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Philadelphia is a guttingly emotional and tragic story of how a lawyer fired
for having AIDS attempts to vindicate himself in court. Tom Hanks gives
perhaps the most powerful performance of his career as Andrew Beckett, the
afflicted lawyer. He received the Academy Award in a waltz, and you could
almost pick any of his major scenes as worthy of the award.
This movie is probably the best drama regarding gay issues ever made. Remember, it was made in 1993, when AIDS was still a terminal disease, and it recalls the early days of an epidemic that may not square with the vision afforded today, but at the time, this was the reality of AIDS.
The entire crew is A-List. Tak Fujimoto, who would also film Silence of the Lambs and Sixth Sense, directed cinematography. Jonathan Demme, also of Silence of the Lambs fame, directs with typical honesty and grit. Bruce Springsteen and Neil Young contributed hauntingly touching original songs. Even Antonio Banderas, whom I never miss an opportunity to vilify, is moving as Hanks' devoted and supportive partner. Denzel Washington was well cast as the homophobic lawyer who ultimately takes Hanks' case, and Mary Steenburgen is surprising in an uncharacteristic villain role.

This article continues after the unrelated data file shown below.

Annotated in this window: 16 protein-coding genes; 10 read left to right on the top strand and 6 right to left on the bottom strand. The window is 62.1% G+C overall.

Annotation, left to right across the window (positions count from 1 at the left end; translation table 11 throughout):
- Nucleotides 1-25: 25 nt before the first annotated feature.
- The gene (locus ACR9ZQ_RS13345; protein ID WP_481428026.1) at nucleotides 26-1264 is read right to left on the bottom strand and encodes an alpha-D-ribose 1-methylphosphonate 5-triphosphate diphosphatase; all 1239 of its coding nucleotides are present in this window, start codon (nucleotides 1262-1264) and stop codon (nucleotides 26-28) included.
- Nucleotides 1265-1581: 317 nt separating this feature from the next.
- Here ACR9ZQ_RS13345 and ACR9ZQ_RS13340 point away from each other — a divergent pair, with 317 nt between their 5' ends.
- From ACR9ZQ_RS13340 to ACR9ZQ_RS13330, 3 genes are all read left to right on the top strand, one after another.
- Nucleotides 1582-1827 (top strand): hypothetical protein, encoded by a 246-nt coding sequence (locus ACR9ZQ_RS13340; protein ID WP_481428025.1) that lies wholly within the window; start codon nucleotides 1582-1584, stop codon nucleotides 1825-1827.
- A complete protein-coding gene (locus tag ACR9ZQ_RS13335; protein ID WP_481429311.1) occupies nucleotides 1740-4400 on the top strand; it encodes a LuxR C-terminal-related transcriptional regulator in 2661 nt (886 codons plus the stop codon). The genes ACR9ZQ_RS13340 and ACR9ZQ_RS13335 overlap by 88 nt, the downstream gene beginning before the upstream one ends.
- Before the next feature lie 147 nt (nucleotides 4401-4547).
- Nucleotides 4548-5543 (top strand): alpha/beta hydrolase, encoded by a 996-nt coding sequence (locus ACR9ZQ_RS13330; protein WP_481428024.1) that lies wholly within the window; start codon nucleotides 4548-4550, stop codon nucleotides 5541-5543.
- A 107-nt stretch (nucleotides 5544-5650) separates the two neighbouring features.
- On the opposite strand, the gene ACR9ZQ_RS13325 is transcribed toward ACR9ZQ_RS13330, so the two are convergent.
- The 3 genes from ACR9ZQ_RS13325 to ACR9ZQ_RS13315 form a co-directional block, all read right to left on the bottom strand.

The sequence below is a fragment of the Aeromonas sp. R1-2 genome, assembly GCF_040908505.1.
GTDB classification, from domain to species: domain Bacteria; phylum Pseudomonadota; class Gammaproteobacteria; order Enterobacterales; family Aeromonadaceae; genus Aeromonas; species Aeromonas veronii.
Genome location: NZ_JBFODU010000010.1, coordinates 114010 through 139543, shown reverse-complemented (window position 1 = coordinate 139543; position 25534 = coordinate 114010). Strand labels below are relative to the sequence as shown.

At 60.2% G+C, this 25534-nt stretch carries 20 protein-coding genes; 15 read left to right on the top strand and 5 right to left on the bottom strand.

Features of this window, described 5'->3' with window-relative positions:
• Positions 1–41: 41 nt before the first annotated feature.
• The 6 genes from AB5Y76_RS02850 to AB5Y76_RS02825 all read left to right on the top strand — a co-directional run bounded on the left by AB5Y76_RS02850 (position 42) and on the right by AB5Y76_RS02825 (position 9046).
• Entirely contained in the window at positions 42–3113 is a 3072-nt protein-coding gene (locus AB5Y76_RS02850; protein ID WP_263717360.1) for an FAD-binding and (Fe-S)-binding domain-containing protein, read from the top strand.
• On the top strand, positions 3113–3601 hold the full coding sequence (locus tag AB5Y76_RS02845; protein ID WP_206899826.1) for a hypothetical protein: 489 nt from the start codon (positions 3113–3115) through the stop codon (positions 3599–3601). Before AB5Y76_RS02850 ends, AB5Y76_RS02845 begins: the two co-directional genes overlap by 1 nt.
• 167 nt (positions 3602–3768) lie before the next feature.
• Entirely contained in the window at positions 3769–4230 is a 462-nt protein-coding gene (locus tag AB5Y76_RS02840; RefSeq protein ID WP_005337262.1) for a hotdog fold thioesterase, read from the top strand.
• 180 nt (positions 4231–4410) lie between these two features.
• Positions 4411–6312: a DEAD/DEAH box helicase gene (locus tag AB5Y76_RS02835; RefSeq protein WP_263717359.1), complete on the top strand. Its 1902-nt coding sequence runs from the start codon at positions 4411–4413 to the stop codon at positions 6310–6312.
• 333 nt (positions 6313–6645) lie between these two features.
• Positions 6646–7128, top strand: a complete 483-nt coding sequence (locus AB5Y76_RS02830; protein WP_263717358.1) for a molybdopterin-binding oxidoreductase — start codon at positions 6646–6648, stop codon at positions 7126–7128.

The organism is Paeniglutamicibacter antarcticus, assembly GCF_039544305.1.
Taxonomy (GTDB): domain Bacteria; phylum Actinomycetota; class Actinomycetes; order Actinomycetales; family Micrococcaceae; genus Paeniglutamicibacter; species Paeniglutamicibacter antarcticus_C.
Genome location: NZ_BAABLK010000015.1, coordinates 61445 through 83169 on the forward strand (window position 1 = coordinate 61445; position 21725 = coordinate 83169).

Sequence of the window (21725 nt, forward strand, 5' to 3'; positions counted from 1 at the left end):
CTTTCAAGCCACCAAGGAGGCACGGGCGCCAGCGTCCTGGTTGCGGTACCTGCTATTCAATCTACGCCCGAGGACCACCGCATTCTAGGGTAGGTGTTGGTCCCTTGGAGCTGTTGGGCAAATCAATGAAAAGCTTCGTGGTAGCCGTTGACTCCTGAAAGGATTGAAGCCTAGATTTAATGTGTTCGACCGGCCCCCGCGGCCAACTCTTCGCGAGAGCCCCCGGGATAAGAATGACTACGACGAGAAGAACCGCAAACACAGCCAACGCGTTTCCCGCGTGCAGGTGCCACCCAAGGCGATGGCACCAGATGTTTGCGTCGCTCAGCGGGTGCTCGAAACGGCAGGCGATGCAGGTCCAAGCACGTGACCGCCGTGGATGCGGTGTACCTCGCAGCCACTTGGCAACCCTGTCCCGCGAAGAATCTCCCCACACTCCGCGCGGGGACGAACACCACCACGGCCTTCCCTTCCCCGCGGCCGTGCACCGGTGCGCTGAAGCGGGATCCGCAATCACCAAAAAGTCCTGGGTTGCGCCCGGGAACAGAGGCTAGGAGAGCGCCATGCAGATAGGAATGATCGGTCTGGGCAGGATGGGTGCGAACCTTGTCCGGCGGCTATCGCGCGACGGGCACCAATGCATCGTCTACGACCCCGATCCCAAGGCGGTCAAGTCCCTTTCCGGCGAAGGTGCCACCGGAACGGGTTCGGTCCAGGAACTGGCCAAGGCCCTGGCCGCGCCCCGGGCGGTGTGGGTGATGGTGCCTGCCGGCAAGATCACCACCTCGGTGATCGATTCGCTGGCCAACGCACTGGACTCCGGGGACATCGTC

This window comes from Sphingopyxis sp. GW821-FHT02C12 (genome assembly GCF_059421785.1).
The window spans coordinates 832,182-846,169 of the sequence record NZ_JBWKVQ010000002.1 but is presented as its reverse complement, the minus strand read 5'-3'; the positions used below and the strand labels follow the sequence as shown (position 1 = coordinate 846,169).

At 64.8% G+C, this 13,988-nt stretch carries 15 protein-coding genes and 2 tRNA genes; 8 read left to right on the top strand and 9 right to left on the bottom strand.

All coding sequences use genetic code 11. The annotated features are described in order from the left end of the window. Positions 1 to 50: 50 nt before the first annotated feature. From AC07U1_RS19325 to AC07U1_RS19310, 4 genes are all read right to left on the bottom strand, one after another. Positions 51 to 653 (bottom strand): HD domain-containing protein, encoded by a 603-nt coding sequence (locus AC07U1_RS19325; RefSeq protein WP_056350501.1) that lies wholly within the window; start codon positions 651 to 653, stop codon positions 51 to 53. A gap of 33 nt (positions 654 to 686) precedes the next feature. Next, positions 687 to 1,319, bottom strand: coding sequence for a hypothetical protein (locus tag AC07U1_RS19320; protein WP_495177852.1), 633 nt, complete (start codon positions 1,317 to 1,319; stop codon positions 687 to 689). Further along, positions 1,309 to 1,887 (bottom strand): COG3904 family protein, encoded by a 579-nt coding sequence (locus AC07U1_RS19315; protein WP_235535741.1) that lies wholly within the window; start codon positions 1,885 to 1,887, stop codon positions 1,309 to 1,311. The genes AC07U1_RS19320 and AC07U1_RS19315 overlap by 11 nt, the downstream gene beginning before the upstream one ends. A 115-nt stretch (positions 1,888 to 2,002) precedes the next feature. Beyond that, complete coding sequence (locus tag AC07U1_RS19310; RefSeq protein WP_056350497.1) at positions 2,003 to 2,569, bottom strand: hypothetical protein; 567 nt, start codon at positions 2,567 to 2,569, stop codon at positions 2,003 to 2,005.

Ron Vawter, who played one of the lawyers in the firm from which Hanks was fired, and also appeared in Silence of the Lambs, was himself suffering from AIDS at the time of filming, and he eventually succumbed to it a few years later. His appearance in the film encapsulates the reality of the AIDS epidemic, in that it often touched our lives in unexpected places.